The amazing Miss Mia does it again! After Mia had surgery to remove a large tumor in her brain on Valentines Day, she recovered quickly and without complication. She went home from the hospital after six days and visited at school a week and a half after that! The symptoms that alerted us to her brain involvement have resolved.

Three weeks after the surgery, Mia underwent another procedure called gamma knife to target other metastases to her brain. This is a radiation oncology procedure, considered “bloodless surgery,” done under general anaesthesia to precisely target the lesions with an intense beam of radiation, without damaging nearby tissues. She was kept completely still in a halo (like you wear when you break your neck) during the procedure so that MRI pictures could be used in conjunction with the radiation. Unlike her regular radiation therapy, this is a one shot deal. This was all done by an amazing team from Lutheran General Hospital and Alexian Brothers Hospital. There were two neurosurgeons, a radiation oncologist, two anaesthesiologists, a neuroradiologist and an awesome team of nurses and support technicians. When we told Andrew that there were five doctors in the room with Mia he said, “Is that all?”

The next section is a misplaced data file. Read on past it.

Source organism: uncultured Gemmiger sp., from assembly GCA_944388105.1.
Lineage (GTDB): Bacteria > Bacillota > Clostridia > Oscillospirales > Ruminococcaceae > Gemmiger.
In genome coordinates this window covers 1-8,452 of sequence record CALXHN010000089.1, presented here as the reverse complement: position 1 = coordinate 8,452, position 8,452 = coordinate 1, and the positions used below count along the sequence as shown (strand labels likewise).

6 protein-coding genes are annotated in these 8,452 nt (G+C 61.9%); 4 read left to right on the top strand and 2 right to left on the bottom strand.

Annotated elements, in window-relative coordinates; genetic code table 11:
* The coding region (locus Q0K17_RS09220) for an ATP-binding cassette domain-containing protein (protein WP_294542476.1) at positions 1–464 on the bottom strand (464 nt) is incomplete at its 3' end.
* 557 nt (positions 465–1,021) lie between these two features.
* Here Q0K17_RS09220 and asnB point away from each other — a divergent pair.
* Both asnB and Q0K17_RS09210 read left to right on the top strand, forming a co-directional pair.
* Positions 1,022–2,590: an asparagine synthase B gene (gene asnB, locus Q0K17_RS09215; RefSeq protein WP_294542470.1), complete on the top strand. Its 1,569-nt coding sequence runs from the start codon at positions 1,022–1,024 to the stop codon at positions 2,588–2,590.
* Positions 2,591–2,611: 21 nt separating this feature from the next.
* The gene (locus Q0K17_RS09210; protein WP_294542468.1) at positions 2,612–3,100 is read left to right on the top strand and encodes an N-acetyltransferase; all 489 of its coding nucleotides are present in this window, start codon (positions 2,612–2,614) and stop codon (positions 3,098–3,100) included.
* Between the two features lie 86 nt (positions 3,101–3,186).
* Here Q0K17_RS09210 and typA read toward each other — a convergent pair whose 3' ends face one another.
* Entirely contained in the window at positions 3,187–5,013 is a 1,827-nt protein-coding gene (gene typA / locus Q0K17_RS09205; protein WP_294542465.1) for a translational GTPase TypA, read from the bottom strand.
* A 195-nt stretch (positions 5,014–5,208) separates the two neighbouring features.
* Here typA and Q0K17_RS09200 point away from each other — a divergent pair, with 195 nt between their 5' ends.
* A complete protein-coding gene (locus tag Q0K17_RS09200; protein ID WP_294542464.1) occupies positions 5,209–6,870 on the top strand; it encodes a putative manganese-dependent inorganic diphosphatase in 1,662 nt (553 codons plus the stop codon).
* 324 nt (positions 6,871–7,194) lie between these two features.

Speaking of radiation, she has finished with the 5 weeks of radiation to her left thigh with no side effects. She is also back on chemotherapy, which she has been tolerating fairly well. We are still getting our treatment by our great doctors at Lutheran General, who have been working with the rhabdomyosarcoma expert at Children’s Memorial.

The plan for now is to just keep on with this chemo for as long as we can, or until things change. We will be doing regular scans to follow her progress. All this treatment is obviously not without complications, but for now we just need to get through today. Our daughter amazes us every day!

Mia's Updates

Learn about what an inspiration Mia has been and the incredible strength she has shown during her treatment.

Family News

Our family has kept us strong during this time of trouble. Here we share what our lives are like while we help Mia battle her cancer.


Helping our daughter fight this thing is hard. Here you can read our personal observations on the situation.